Girl Talk is a weekly look at women in film — past, present, and future.
Desiree Akhavan didn’t set out to make a message movie with “The Miseducation of Cameron Post.” Her second feature stars Chloe Grace Moretz as the eponymous teenage Cameron, who is shunted off to gay conversion camp after she’s caught in flagrante with her best friend. For the filmmaker behind the disarmingly honest “Appropriate Behavior,” the film offered the chance to put a different spin on the stories she likes to tell.
“I didn’t make this film to draw attention to gay conversion therapy, but I am happy it’s doing that,” Akhavan said. “It wasn’t my agenda going into it but I think the film will touch different people on different levels. … To me, it was a metaphor for something anyone could relate to, which is the minute you become a teenager, gay, straight, whatever ethnicity, you feel diseased, like something’s deeply wrong with you. It was just like a perfect vehicle for a teen comedy in the vein of John Hughes.”
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Although the film debuted at Sundance 2018 and went on to win the Grand Jury Prize, it wasn’t exactly received as a 21st-century riff on the teen sex comedy. Audiences and critics loved it; the film currently has an 82% Fresh rating on Rotten Tomatoes, and when FilmRise opened it last week in just two theaters, it pulled in an impressive $26,500 per theater average. However, many reviews cast it as a “gay conversion drama” or a “queer film,” full stop.
For Akhavan, who used her own experiences as a bisexual woman to frame a funny, honest story about sexual coming-of-age in “Appropriate Behavior,” it’s indicative of how narrow-minded some people can be.
“I think it’s absurd that people are like, ‘Oh, you basically just remade “But I’m a Cheerleader,”‘” Akhavan said. “That’s kind of a fucked-up statement. That’s to say that a queer film has no agency, it’s just simply ‘queer,’ and there’s no other singular factor to it. Just queer. It’s like, ‘We’re in a post-“Brokeback Mountain” world. We already have the gay film! Don’t you remember ‘Brokeback Mountain’? We’re done!'”
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Akhavan has a theory as to why there’s not much space for films like “Cameron Post,” and it places the blame with the business of making movies. “I don’t think anyone’s monetizing stories of queer women,” she said. “As someone who makes stories about marginalized people, I don’t feel like anyone’s putting their money there. I just think the American film industry is spineless and everyone’s so afraid.”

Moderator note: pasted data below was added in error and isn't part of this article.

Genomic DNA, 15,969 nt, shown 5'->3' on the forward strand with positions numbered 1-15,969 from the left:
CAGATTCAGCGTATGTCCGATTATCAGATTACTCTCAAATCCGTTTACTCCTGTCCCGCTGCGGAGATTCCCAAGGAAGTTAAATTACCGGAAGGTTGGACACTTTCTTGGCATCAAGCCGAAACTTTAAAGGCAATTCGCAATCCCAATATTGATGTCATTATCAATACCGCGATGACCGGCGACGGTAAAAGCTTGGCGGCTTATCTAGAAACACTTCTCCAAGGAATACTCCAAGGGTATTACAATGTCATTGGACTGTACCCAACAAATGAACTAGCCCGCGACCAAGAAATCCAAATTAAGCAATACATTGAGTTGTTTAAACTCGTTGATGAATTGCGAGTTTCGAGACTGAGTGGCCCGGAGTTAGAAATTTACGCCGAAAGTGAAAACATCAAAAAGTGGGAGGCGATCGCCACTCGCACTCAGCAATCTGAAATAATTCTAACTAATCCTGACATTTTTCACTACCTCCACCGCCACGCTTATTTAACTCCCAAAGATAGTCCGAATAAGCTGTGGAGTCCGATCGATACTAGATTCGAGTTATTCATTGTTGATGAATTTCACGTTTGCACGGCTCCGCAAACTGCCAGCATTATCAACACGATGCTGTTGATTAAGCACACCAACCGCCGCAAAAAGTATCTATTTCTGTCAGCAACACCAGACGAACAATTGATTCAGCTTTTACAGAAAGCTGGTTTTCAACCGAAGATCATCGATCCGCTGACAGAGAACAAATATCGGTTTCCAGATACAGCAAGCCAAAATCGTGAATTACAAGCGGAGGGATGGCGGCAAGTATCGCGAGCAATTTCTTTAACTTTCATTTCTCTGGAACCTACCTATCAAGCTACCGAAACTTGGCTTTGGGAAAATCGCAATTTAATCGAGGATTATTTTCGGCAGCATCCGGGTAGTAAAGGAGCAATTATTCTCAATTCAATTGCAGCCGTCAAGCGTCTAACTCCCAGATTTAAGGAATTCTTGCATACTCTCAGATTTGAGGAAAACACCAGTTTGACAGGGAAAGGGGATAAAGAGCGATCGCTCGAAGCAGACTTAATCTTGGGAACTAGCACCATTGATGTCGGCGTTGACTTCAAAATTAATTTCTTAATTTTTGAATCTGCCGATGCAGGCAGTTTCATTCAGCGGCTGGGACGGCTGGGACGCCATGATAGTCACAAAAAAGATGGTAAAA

Despite the movie’s solid first-week reception, it will only be available in the States via a limited release. That’s not the case elsewhere — the movie opens in wide release in the UK and France. “I’ve been thinking a lot about why that is and what the factors are,” she said. “I actually think it’s just the very simple thing of being a story about female sexuality. I don’t even think it’s being gay. I think it’s just about a woman’s sexuality.”
Despite the big Grand Jury Prize win, it took two months before FilmRise acquired the the film. “That’s what solidified my growing suspicion that there isn’t a place in this country for the kinds of films that I care about, and those are films that deal very frankly with this female sexuality,” Akhavan said. “I think this is the obstacle in this country, that female sexuality is super taboo. I think that’s reflected really well in our ratings system.”
Akhavan has no problem walking away from those narrow parameters. After the critical success of “Appropriate Behavior,” Akhavan began to field Hollywood offers, though none excited her. She wanted to make another personal project, a television series called “The Bisexual.” No one in Hollywood wanted it, so Akhavan took her pitch to London, where Channel 4 and Hulu snapped it up. It’s set to debut this fall.
While the protracted selling process and limited release sting, Akhavan did come out of Sundance with a stronger sense of the power of her work. “I will say that the best thing about winning Grand Jury prize was my entitlement,” Akhavan said. “It lit this fire under my ass. It made me feel entitled. … I wanna make films you can’t help but avoid, that have a really strong message, that are well-crafted, and that people love to go see.”
She cited some advice from her writing and producing partner, Cecilia Frugiuele: “If you told me that you could pick one of these three boxes and one is audiences love it and we make a shit-ton of money, the other is critics love it we win a big award, or you and I love it everyone hates it and nobody sees it, I would always choose you and I love it.”
For Akhavan, “That’s sort of our ethos with everything, if we can look at each other and be like, ‘Fuck yeah, it’s a good film!,’ then we’re good. That’s how we feel about this film and I can’t change that. That’s the best. I love this movie, I’m so proud of it, and that keeps me golden.”
FilmRise is expanding “The Miseducation of Cameron Post” into new cities, including Los Angeles, today.